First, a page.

It is hard to remain upbeat. It is okay to cry occasionally and let the emotion out.

I admire those who are able to remain upbeat. Parkinson’s disease sucks!

Carpe Diem.

This Morning there came a Little Girl

Cheryl got up very early this morning. I expected that but hoped for not.

Today we had an early eye exam. It is time for that once a year what is up with your eyeballs visit to the eye guy.

I angrily got up to get some breakfast for her but before that she was talking to someone. An apparition standing in front of her she described as a small girl.

After breakfast she walked into the bedroom several times. I asked her what was she looking for; could I help her to find something? She replied that she was looking for that woman who takes care of the little girl to find out what she – the little girl – might want for breakfast.

As the day moved on and her meds kicked in the apparition faded but Cheryl was angry that I did not believe her.

I believed her and I told her so. I merely could not see the girl.


An update; this evening Cheryl asked me if I saw that other woman tonight when we were sitting in the theater (living room). I answered no I did not but I was not paying attention to the other people. Cheryl said that she wanted to apologize for not talking to her about the little girl this morning.

There is some longevity to the dreamlike hallucinations.

This disease of Parkinson is relentless.

Carpe Diem.

Elevators, Showers and Kiddos

Overnight conversations seem to repeat with Parkinson’s patients. At least it happens in our home.

Yesterday we had an appointment with a dermatology wizard to look at and remove a spot suspected as a basil cell carcinoma. As a result my wife was anxious before going to bed. (I think I am getting used to this anxiety about future events.)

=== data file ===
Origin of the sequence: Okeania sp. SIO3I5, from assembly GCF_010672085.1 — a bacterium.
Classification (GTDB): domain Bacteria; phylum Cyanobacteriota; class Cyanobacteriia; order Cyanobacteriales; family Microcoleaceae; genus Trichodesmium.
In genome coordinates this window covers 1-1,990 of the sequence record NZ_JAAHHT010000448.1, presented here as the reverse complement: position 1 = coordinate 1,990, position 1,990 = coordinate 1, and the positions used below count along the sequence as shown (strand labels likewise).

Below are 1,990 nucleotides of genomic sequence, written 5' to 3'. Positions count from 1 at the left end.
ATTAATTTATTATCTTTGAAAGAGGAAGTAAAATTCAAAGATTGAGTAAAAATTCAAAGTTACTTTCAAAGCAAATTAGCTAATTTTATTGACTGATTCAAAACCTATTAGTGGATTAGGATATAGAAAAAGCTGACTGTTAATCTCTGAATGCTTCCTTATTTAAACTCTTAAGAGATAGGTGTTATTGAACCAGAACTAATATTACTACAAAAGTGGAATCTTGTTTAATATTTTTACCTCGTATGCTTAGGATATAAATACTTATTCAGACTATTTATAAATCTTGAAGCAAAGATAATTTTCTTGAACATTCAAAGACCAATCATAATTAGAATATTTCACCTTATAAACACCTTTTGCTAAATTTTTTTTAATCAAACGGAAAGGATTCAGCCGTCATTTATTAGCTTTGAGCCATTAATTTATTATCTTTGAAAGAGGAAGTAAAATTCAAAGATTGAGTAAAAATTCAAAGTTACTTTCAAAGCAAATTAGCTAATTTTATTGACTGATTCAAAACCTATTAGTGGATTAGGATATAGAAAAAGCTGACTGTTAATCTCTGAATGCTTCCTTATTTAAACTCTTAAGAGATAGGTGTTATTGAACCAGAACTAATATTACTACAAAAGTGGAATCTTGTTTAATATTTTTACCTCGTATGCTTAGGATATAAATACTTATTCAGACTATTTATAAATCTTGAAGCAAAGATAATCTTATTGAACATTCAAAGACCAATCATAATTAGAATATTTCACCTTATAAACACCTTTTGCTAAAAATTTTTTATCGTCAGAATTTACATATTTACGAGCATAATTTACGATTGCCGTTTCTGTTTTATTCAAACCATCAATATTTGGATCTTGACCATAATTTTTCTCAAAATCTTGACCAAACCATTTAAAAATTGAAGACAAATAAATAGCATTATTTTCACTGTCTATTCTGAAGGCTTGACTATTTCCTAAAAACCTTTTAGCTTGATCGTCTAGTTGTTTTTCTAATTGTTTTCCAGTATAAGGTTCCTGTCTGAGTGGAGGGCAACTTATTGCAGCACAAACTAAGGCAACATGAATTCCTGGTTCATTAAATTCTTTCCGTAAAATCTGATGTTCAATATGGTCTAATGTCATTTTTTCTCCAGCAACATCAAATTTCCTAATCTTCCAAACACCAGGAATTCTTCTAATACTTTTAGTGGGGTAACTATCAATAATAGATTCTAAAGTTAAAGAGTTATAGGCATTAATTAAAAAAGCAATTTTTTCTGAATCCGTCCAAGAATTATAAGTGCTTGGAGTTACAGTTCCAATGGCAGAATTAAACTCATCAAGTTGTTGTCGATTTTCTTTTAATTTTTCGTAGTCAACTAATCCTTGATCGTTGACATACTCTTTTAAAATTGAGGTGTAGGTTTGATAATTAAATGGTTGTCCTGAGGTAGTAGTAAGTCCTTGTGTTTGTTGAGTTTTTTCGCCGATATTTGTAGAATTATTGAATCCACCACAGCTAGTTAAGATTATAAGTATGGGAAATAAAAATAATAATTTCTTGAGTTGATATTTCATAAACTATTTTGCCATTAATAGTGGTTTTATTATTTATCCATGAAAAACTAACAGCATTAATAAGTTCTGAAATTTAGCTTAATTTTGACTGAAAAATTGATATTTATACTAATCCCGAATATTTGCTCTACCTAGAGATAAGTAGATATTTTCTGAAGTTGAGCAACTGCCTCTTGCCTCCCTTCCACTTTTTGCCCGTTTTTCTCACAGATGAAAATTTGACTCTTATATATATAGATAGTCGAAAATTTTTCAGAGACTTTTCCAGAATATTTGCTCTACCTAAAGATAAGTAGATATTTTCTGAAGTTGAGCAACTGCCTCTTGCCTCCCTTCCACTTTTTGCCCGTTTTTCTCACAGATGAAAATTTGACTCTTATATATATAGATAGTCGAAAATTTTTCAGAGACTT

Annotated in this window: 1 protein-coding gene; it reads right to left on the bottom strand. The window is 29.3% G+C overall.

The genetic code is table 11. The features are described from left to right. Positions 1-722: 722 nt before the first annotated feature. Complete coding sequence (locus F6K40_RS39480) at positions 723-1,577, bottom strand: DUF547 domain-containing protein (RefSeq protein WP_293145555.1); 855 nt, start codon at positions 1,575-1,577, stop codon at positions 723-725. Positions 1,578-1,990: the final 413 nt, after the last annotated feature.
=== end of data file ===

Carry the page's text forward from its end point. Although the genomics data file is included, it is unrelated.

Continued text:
2 AM

Get ups and trips to the bathroom happen at two hour intervals when she is anxious. On the first trip I did not hear any of the usual thumps and bumps of using the toilet, so I got up to see if I could help. She was standing in the middle of the floor looking toward the closet door on the far side of the bath. How are you doing? — I asked. I’m waiting for the elevator. — She responded. I explained that the door was a closet and the toilet was over here, gesturing at the toilet and opening the closet door.

That seemed to knock her off the fence of using the toilet versus waiting for the elevator to go up or down. Afterward she came back to bed.

4 AM

I am going to take a shower so that I am ready to go to the dentist. (I saw no reason to correct dentist v. dermatologist.) pointed out that it was four o’clock in the morning and there was plenty of time to take a shower later. Her appointment was not until quarter ’til ten. She had used the toilet earlier. I convinced her that it was okay to get a couple more hours sleep before taking a shower.

Before going into the bathroom she sat on the edge of the bed and told me that someone was in there so she would wait. I got up to look. As I open the bathroom door I announce – get moving, Cheryl needs to use the toilet. Then I tell her there is no one there.

She usually tells me there were kids in there. Sometimes she tells me that Virginia was in there. (Virginia is our granddaughter. Cheryl sees her as a five year old.)

6 AM (maybe 6:30)

She is up again with a repeat of four AM activities. It is later now so the taking a shower thing is probably a good idea. I got her morning meds that she will take at seven. She took them a few minutes early and prepared for taking a shower. I went back to bed for thirty minutes of shower noise to wait for the extremely loud alarm clock to spew its wrath on the morning rest period.

Good Morning ALL, said the alarm clock. Off we went to the dermatology wizard and the rest of the day.

Carpe Diem.

Occasionally to Her I am a Different Person

“Not everything that is faced can be changed, but nothing can be changed until it is faced.” 

James Baldwin

I do not know much about James Baldwin. He was a black man and an author. He wrote “Go Tell It on the Mountain” and other things. He died a while ago. This quote which I tripped over this morning reading through other articles not from mainstream media as my sister-in-law likes to say, spoke to me. Lately, Cheryl has been struggling with seeing extra people in our home and upon occasion, though not wondering who I am, seeing me and sometimes not seeing me.